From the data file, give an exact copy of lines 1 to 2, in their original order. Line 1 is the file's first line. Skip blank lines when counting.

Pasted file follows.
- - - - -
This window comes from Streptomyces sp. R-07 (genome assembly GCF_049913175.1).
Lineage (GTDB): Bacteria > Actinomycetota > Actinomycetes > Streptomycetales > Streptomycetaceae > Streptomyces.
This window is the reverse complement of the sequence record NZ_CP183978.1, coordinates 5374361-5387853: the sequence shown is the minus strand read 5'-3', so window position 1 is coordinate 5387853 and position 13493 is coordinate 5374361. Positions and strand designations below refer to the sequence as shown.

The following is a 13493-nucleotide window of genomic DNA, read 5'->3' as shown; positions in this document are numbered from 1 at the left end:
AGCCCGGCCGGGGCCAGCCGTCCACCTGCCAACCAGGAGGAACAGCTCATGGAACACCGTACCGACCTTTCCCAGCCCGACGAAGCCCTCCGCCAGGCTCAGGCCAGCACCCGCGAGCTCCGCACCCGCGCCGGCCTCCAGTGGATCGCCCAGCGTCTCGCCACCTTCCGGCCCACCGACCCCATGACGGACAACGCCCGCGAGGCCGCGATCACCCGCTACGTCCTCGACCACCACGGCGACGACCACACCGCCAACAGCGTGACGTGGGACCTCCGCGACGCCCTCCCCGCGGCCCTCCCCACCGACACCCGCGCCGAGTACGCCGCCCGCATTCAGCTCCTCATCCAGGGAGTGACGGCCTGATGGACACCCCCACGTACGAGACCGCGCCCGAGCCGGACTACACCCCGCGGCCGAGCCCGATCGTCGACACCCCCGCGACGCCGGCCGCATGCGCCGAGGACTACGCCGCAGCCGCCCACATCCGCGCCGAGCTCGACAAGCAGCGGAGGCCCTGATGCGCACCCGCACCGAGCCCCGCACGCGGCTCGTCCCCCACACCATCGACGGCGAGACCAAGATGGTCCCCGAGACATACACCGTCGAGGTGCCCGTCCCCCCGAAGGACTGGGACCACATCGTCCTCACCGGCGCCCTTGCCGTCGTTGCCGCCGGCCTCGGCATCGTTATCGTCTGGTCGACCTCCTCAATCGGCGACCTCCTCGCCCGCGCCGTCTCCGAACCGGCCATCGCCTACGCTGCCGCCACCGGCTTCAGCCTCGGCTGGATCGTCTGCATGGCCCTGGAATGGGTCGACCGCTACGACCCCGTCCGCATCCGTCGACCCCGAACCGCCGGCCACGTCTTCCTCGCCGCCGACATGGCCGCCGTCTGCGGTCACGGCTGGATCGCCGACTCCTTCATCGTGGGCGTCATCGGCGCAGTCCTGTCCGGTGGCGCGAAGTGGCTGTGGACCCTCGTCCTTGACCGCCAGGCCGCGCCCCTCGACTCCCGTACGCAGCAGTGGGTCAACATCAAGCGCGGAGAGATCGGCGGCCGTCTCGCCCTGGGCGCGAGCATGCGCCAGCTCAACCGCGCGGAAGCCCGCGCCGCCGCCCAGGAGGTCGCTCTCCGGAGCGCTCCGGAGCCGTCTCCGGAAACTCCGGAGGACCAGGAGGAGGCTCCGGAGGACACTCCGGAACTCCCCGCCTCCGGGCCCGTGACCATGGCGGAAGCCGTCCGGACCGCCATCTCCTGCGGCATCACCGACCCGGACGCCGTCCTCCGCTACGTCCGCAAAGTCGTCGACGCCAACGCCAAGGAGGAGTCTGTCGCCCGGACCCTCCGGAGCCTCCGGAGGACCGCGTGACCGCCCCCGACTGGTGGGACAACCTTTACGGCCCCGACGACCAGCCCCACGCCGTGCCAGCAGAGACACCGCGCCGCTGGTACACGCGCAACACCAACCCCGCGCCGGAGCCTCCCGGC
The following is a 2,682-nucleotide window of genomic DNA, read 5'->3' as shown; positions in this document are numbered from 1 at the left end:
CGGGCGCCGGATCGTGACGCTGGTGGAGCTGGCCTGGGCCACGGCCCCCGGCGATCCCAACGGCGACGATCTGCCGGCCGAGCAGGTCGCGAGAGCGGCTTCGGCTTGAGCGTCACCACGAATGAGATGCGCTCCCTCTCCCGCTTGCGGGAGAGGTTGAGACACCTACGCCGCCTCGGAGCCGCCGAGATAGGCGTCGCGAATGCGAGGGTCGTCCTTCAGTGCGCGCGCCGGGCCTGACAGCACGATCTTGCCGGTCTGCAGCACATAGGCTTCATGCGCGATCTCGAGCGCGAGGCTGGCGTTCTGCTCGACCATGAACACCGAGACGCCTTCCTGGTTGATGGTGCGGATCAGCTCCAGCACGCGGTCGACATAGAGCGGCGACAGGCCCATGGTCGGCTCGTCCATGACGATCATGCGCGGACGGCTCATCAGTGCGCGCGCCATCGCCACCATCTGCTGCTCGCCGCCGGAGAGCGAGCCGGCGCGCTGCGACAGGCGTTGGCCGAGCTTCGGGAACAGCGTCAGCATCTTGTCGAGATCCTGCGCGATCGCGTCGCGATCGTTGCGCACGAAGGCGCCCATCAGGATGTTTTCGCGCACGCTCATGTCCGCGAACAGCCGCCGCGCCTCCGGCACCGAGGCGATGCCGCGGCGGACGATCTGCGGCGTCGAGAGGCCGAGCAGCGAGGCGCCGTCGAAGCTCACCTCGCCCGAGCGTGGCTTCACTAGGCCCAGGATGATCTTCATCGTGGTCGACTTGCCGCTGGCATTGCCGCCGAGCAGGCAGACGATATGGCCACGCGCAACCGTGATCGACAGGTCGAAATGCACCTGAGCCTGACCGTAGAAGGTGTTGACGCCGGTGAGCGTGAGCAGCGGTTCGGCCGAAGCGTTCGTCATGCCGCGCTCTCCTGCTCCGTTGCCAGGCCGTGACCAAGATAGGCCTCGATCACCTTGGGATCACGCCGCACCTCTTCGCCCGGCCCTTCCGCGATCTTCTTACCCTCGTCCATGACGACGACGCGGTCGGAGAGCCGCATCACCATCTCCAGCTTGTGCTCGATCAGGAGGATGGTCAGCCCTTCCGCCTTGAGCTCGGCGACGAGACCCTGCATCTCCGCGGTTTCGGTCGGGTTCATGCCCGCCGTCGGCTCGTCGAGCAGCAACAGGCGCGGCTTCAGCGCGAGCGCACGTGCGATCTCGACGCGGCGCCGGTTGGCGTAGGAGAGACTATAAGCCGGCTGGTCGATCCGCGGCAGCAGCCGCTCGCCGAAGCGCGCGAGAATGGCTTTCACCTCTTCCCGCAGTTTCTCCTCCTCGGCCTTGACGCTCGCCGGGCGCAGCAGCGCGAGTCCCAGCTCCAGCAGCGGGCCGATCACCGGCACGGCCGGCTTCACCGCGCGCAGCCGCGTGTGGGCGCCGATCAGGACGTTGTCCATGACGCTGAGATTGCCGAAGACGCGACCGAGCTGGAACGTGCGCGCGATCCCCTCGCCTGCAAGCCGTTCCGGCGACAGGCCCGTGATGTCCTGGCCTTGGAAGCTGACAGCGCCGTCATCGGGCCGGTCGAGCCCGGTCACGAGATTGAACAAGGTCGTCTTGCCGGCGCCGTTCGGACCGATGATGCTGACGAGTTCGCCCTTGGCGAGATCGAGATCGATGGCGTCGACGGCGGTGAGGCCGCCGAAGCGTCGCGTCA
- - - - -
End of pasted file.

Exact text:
This window comes from Streptomyces sp. R-07 (genome assembly GCF_049913175.1).
Lineage (GTDB): Bacteria > Actinomycetota > Actinomycetes > Streptomycetales > Streptomycetaceae > Streptomyces.